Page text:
Welcome they are to all; for when sound words, and prayers, and rites are rare, they are prized; their coming is longed for by converts, and by hardy backwoodsmen, by parents of unbaptized children, by new comers, and by more familiar faces; and many a hearty "God speed" is bidden them when, after the next morning has heard the "sweet canticle and chaunt" again offered, the tent is struck, and the Missionaries move onwards. They have sent from Nashotah lay-readers, licensed by the Bishop, to different stations, three of whom have been ordained to serve the people among whom they had been working. The Report quoted above, speaks thus in testimony of the Missionaries educated in this school of the prophets:--"Their untiring efforts in the cause of our Master; their self-devotion, zeal, and perseverance, under impoverished circumstances, prove them to have been taught that uncomplaining self-denial is one of the first duties of a Christian Minister; while their presenting the Church as she is in the Liturgy is an evidence of the soundness of their faith." Those who have been accustomed to go barefoot are not afraid to walk on flints.
Their success among the Red Indians of the Oneida tribes, hitherto, it is believed, almost impenetrable by any attempts to Christianize them, has been remarkable; and of Europeans they number among their communicants Swedes, Norwegians, Danes, Swiss, and, which comes nearer home to us, Welshmen; while nearer still, there has been organized a parish composed of English Dissenters, who have by the efforts of a lay-reader become Churchmen. Next month it is our intention to print a most interesting letter by Mr. Breck, which we have received, entering into some particulars of the Mission with a freshness and simplicity which we cannot induce ourselves to spoil by presenting it in a mutilated form.
It is much to be wished that the Missionary Societies formed by members of the Church here in England, would follow [448/449] the good example of kindred societies in America. The first Missionary Society there was originated by the present Bishop of Missouri,  [Dr. Jackson Kemper; the sketch of his domestic life which appeared in the first volume of this Journal (p. 221), is a good companion picture to Mr. Breck's letter.] in 1812, "for the advancement of Christianity in Pennsylvania;" in 1820, a more extensive Society was composed, to meet, as well as might be, the increasing calls at home and abroad. The government of it was strictly according to that Apostolic rule, "Let nothing be done without the Bishop." Its state, however, was but feeble for several years, when a few active Clergymen and laymen made great efforts, and with very encouraging success. At last, in 1835, at the General Convention, it was ordered by the joint action of the Society and of the two Houses of Convention, that it should be re-organized according to a plan which is now in force, and not likely to be superseded. Every baptized person is a member of the Society; in other words, it is co-extensive with the Church, and thus is asserted that much-forgotten principle, that the Faith is given to men in trust for others. The General Convention, at its triennial meetings, appoints a Board of thirty members, who with the bishops, are called the "Board of Missions," meeting annually, which Board appoints a Committee of four Clergymen, and four laymen for domestic, and a similar one for foreign Missions. Every Bishop has a right to attend the meetings of the Committees. The Board appoints for each Committee a Secretary, and a general Agent; the business of the latter being to collect information, conduct correspondence, and devise plans of operation, subject of course to the Committee's approval. No Clergyman can be appointed to a Mission without his Bishop's recommendation, nor of course sent to officiate in any Diocese, without the Diocesan's sanction. Thus by judicious subdivision of responsibility and labour, the whole of the work is directly done by the Church: and funds are supplied by the Offertory, a practice revived by Bishop Doane, in 1833, and certainly the best means of collecting (to say nothing of its Apostolical origin), at least to secure permanency. That which is happily called "the religious world," must have some kind of excitement to live upon: while it needs the sustaining principle of steady-mindedness, (sofrosunh,) to induce a man to keep on, month by month, or week by week, laying by for one object. By this systematic method of contribution and government, the American Church has a unity of operation which cannot fail to produce continued fruit.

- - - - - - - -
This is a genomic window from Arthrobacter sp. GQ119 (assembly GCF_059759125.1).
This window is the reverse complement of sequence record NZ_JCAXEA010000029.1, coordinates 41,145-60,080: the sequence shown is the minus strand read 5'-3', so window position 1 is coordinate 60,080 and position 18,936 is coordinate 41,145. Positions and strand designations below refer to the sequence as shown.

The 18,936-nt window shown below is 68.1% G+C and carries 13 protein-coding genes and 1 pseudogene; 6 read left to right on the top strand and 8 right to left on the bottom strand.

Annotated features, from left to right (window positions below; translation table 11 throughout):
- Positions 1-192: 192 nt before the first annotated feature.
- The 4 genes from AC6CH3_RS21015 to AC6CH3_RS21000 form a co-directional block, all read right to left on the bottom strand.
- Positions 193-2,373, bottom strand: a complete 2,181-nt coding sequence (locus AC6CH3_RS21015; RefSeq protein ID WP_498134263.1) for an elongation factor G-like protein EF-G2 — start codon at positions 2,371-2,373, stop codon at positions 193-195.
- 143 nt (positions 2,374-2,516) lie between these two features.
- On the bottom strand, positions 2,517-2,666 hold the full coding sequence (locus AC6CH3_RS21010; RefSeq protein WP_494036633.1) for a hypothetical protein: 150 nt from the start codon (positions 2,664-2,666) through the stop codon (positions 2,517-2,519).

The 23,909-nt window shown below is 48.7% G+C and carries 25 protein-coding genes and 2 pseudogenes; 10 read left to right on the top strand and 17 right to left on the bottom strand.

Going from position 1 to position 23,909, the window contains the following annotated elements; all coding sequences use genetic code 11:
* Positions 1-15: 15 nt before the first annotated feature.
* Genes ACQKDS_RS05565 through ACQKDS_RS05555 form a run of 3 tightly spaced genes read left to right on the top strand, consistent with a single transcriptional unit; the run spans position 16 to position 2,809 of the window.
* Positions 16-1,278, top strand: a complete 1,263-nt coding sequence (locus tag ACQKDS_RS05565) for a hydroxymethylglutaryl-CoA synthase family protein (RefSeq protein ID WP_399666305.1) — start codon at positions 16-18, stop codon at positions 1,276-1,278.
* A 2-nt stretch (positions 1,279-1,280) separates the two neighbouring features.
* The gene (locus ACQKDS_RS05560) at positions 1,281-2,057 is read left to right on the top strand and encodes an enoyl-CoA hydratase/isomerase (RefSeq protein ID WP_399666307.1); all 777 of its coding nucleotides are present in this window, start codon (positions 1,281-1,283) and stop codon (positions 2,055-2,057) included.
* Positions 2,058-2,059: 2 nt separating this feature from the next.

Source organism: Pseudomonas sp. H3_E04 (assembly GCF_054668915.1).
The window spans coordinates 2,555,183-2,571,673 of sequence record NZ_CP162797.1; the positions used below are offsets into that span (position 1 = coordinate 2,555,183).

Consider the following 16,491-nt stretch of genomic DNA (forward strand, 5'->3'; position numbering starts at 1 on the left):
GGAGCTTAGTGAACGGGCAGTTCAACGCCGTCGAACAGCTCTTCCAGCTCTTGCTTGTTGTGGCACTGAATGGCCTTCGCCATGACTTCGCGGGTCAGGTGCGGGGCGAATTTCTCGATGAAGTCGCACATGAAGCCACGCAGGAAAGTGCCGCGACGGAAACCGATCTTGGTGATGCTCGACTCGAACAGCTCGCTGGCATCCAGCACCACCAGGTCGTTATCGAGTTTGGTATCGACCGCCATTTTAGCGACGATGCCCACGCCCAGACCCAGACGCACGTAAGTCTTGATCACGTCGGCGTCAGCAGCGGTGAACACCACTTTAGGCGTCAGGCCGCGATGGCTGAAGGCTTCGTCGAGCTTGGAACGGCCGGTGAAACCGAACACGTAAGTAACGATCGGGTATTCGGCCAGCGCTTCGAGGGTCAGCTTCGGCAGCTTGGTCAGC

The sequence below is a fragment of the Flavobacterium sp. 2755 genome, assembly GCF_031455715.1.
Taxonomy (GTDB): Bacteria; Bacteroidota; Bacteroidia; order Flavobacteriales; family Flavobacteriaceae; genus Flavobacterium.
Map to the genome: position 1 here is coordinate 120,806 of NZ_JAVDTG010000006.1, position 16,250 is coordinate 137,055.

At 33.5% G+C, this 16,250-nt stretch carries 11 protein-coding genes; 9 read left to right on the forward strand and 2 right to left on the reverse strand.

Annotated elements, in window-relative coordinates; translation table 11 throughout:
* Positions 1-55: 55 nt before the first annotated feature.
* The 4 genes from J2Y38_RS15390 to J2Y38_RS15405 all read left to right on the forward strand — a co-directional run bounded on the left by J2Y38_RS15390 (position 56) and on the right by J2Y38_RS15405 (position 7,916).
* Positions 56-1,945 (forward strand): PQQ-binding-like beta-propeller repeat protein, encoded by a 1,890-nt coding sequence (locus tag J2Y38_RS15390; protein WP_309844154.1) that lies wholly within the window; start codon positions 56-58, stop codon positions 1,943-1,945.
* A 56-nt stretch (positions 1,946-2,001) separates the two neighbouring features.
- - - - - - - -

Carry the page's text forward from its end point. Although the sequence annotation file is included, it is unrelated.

And the steady and quiet extension of the Church in [449/450] Wisconsin is doubtless to be numbered among the fruits of the establishment of the "Board of Missions." But it would be withholding praise, where praise is due, to forget how much Wisconsin owes to Mr. Breck. He gave himself in heart and intention to the work when quite young, and when the time came he "hated" his father and mother, and left the many comforts and refinements which wealthy American homes can supply. He has been allowed to see--what would be dangerous to a heart less well regulated than his--the seed he has sown grow up into a plentiful harvest. And what is the secret of his success? No doubt, the simple straightforwardness of a mind which knows it is at God's work, and never dreams of doubting that HE will give or withhold visible blessing as seemeth HIM fit; no doubt, the absence of self; no doubt, his faithful unwavering prayers, and whatever can be included in one word, Faith. But there is one principle besides all these, the want of which goes far to mar the good they would work: yet it is much forgotten. He has taught positively, not saying, "That is an error; avoid it," but, "This is the Truth; follow it." Teaching, which depends almost for its very existence on controversy, will not lead to the most excellent gift of charity, it destroys the singleness of mind and purpose, needful to all Christians, but especially to Missionaries; to honest and good hearts it is, at least, unsatisfying; and, if it prove not repulsive, will turn their sweet into bitter. Those who have read, as all should, the Bishop of New Zealand's Charge, will remember how he deprecates controversy; his course is a kindred one to Mr. Breck's, and we doubt not that the success of both is attributable, in a great measure, under GOD, to the same positive teaching.  [See pp. 22-27 of the Bishop's Charge. We cannot forbear quoting his words in two places. "Of controversy I would say in general, that it is the bane of the Gospel among a heathen people." "The simple course seems to be, to teach truth rather by what it is than by what it is not. Let us give our converts the true standard, and they will apply it themselves to the discovery and contradiction of error."] That it has been Mr. Brook's principle our readers shall judge next month from his own letter, not indeed from any distinct avowal that such is his principle, but from the undesigned evidence which the entire absence of any controversial spirit supplies.